Is CNN about to screw up its upcoming GOP primary debate by screwing over one of the candidates? At least one aggrieved Republican contender, Carly Fiorina, is angry today about the criteria the venerable cable news network will use to choose its debate participants, and her campaign has taken to the medium of Medium to air its grievances. Well, guess what? Fiorina's right, and CNN is wrong.
But let's take a step back. During the midsummer run-up to the first GOP primary debate -- hosted by Fox News in Cleveland on Aug. 6 -- one big topic of conversation was the unwieldy size of the pool of contenders and how they could all be accommodated at one debate. And the novel solution that Fox hit upon was to not solve it at all: Instead of jamming 17 people on the stage, Fox -- using data from the five most recent polls -- would give those averaging in the top 10 the primetime debate slot. The unlucky seven that didn't make the cut would get a seat at a smaller table.
For those seven candidates -- which, along with Fiorina, included Jim Gilmore, Lindsey Graham, Bobby Jindal, George Pataki, Rick Perry and Rick Santorum -- sequestration at this minor debate meant they were really only going to get one shot at getting into the top tier. Realistically, there was only ever going to be one winner -- one candidate who'd ascend to the more rarefied air of the next mainstage debate, to be hosted by CNN on Sept. 16th in Simi Valley, California.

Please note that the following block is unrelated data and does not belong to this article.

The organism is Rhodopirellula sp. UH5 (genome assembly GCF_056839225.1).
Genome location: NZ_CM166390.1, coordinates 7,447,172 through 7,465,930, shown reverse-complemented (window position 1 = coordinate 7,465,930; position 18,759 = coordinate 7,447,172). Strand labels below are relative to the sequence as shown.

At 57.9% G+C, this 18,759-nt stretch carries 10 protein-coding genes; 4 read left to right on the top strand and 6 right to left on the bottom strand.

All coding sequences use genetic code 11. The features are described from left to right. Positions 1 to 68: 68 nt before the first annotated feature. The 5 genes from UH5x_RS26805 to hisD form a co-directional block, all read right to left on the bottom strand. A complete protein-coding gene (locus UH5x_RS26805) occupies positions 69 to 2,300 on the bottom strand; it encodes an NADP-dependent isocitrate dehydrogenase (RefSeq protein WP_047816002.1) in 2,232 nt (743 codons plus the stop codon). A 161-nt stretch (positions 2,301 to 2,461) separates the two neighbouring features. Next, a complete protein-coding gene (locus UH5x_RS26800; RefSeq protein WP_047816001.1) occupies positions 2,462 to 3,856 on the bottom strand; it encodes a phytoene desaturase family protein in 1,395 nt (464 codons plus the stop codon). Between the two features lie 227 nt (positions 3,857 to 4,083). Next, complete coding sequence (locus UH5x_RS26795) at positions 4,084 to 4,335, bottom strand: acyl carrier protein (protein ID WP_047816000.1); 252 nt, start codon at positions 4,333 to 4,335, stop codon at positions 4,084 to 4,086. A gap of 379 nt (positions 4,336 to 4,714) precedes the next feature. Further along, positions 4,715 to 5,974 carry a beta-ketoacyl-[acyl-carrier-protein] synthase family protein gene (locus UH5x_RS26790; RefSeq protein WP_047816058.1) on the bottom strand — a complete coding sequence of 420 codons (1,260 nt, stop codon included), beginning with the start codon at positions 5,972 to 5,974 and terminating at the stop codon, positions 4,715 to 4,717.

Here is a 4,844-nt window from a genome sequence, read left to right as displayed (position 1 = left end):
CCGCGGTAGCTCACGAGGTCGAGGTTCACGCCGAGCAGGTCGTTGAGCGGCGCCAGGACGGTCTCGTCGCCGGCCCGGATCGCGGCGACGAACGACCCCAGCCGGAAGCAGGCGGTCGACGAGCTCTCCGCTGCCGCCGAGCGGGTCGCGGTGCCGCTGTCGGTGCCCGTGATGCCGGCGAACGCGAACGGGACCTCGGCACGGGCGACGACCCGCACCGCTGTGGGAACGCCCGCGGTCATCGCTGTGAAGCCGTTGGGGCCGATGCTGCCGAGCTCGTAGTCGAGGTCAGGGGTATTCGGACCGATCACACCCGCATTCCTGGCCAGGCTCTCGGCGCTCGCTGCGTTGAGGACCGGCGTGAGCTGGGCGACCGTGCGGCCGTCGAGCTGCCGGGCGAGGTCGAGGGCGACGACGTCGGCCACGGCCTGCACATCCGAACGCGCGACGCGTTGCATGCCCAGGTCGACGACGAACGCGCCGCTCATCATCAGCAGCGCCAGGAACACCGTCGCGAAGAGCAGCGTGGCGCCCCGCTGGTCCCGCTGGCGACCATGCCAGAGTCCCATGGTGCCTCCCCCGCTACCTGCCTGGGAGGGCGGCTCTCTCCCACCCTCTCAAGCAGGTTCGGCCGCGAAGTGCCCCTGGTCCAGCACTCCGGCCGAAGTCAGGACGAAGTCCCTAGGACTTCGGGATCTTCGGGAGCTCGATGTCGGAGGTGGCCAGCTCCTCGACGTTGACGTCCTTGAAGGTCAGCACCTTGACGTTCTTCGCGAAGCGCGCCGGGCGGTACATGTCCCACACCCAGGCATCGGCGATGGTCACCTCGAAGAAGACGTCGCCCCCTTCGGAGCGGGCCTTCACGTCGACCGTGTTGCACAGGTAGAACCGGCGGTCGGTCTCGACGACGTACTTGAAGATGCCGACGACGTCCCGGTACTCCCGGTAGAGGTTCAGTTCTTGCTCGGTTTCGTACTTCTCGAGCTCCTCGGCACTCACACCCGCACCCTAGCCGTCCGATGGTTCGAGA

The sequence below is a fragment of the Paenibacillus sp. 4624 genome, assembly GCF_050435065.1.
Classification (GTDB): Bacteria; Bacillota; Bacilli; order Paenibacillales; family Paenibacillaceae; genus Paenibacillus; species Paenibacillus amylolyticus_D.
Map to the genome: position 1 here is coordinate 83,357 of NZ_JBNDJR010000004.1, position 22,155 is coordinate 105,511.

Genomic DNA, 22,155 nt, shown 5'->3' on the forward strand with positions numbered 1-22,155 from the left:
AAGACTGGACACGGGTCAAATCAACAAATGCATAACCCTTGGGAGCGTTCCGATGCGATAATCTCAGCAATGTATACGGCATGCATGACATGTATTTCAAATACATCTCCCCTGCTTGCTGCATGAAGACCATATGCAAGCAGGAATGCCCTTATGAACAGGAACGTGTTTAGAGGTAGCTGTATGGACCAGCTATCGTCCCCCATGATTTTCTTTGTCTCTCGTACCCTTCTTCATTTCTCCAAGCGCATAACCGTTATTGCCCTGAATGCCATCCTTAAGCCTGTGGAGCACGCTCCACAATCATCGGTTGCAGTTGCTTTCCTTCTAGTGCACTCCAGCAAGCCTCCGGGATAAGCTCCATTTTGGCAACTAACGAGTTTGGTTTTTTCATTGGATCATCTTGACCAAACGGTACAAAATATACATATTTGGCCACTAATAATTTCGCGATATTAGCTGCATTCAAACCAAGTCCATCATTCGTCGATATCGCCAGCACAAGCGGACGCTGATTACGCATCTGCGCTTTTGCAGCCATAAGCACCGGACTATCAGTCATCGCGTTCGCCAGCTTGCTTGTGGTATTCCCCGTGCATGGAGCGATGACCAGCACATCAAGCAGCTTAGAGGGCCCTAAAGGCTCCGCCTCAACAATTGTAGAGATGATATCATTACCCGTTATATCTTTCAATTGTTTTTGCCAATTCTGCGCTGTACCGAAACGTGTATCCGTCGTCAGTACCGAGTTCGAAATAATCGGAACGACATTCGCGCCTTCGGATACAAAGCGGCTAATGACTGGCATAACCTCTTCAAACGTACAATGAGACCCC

Here's the thing, though! I thought that we were all basically in agreement about who it was that won that first undercard debate. Let's take a look at the headlines from the day after:
Washington Post: "Carly Fiorina won the ‘Happy Hour’ debate. By a lot."
New York Post: "Carly Fiorina surging in polls after ‘winning’ GOP debate"
The Federalist: "Carly Fiorina Easily Wins Early GOP Debate"
Reuters, as rendered by Business Insider: "Everyone's saying Carly Fiorina won the early Republican debate today"
So -- from online to print, national to local, left-leaning to right-leaning, to "Everyone" -- we sort of had a clear consensus: the winner was Carly Fiorina. And more importantly, voters quantitatively agreed:
Here, via HuffPost Pollster, you can see how everyone stuck at the "happy hour" debate has fared since the lights went down that night. The only candidate whose fortunes are diverging in the right direction is Fiorina. This is how this was supposed to work! Seven candidates were going to have one opportunity to move up, and -- as with Highlanders -- there could be only one. Fiorina was that one, plain and simple.
Obviously, the Fiorina campaign agrees with this point of view, and over at their outpost on Medium, Deputy Campaign Manager Sarah Isgur Flores has compiled even more compelling data backing up their case:
In the three national polls that have been released since the debate, Carly is between 4th and 7th place. Her name ID and net favorability have risen by double digits. And she has continued to impress crowds during her most recent trips to Iowa, New Hampshire, Georgia, and Nevada.
The state polling since the first debate is even more stark — and relevant, since that’s actually how we pick presidential nominees in this country. Here’s how Carly ranks in every state poll since the first debate: New Hampshire: 3rd; South Carolina: 4th; Wisconsin: 5th; Florida: 5th; Ohio: 6th; Pennsylvania: 4th; Nevada: 2nd; North Carolina: 6th; Arizona: 3rd; Iowa: 5th; Michigan: 2nd; Missouri: 7th; New Hampshire: 5th; Iowa: 5th; Iowa: 5th.